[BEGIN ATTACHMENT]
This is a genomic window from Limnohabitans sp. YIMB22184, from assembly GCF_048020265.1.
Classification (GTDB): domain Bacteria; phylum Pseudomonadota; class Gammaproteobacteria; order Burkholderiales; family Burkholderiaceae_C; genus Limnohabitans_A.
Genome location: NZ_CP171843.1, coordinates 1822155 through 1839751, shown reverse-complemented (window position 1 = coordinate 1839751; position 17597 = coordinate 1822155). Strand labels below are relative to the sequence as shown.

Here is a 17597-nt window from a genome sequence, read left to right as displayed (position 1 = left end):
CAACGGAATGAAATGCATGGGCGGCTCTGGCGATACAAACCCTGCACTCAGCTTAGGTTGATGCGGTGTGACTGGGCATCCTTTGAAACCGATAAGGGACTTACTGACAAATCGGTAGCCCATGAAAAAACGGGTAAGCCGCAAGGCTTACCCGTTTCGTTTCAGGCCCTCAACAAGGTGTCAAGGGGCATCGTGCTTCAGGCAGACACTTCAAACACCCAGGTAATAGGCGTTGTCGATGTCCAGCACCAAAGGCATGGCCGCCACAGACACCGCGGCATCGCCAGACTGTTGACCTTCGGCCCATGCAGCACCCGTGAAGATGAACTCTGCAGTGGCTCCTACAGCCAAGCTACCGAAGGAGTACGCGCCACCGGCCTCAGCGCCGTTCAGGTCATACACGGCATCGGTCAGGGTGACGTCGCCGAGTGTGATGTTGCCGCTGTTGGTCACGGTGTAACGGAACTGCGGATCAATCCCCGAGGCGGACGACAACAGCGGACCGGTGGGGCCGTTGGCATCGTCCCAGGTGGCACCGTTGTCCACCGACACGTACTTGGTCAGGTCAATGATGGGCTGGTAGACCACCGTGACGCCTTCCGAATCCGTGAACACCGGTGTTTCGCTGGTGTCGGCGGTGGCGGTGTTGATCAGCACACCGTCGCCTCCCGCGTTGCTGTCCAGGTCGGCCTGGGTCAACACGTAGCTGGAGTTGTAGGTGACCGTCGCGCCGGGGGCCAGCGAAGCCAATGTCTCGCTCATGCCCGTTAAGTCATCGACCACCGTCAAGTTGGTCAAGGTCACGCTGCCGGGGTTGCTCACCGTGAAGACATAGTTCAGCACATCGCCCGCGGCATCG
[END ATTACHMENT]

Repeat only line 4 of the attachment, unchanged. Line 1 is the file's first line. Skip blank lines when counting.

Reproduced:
Here is a 17597-nt window from a genome sequence, read left to right as displayed (position 1 = left end):